Was free jazz really jazz? At first they called it 'the new thing'. This new jazz was 'free' not only in the sense that the first improvisations were free. It also claimed to be free of the very definitions of jazz and even the art of music as formulated by critics (primarily from the white culture).
Ornette Coleman Double Quartet Free Jazz Record
'It is our music' is indeed what Ornette Coleman's album This Is Our Music stated in protest, echoing the new black thinkers who challenged the right of whites to hold forth on a music that was not their own. The criteria of beauty, purity of sound, virtuosity, logical form and so on - which had defined music up to now - all moved to the background.
|Ornette Coleman at the 1967 Monterey Jazz Festival|
Going back to the first African-American songs. free jazz even went so far as to renounce rhythmic regularity and swing, practically the definition of jazz. All it retained were the fundamental elements that distinguish black American music - energy, involvement of the body, raw sound and improvisation (in other words, a 'lightness of being', to borrow Milan Kundera's expression, that favors the moment, the immediate, the temporary).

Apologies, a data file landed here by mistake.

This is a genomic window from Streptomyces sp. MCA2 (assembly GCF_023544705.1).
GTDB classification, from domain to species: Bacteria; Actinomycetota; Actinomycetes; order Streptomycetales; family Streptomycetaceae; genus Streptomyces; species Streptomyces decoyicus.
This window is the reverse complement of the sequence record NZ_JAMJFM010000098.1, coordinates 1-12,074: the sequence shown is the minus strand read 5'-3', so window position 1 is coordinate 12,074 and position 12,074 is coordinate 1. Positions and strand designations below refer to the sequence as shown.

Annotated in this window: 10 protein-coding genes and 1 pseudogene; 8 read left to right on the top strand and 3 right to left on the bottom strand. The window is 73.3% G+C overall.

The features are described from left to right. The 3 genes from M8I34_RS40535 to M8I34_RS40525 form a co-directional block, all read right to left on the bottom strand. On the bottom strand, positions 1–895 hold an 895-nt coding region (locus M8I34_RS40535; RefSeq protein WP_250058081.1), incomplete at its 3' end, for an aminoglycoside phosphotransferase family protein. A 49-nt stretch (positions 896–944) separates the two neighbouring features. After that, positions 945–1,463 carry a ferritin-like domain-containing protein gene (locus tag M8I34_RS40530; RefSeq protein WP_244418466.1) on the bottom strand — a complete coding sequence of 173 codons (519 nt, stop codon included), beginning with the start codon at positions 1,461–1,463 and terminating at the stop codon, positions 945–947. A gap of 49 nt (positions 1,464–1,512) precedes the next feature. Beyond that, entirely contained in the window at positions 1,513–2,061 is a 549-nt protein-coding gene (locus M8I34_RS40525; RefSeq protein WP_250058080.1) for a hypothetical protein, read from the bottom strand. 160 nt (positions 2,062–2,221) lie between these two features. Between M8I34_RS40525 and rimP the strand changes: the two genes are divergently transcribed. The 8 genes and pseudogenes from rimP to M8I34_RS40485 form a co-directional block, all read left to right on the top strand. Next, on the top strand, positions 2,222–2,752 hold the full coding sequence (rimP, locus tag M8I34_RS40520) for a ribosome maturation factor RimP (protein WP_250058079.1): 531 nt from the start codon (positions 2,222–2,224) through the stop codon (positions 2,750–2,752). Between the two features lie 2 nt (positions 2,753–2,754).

By extension, free jazz, expressed an interest in world music - Arab, Oriental and, of course, African.
Free Jazz, A Mirror Of The Civil Rights Movement
The history of free jazz corresponds to the history of civil rights movement: the rise of demands under Martin Luther King, Jr., and other, more radical, leaders; the explosion of the black ghettos; the struggles led by the Black Panthers; the solidarity with the liberation movements of the Third World; repression, marginalization, exhaustion. In its political involvement, free jazz questioned Western art's ambition to raise itself above the material world. On these grounds, it had its place on university campuses during the uprisings of the late sixties, and it excited new criticism from white people.
These white critics proved to be as intolerant and sectarian as lovers of old jazz styles.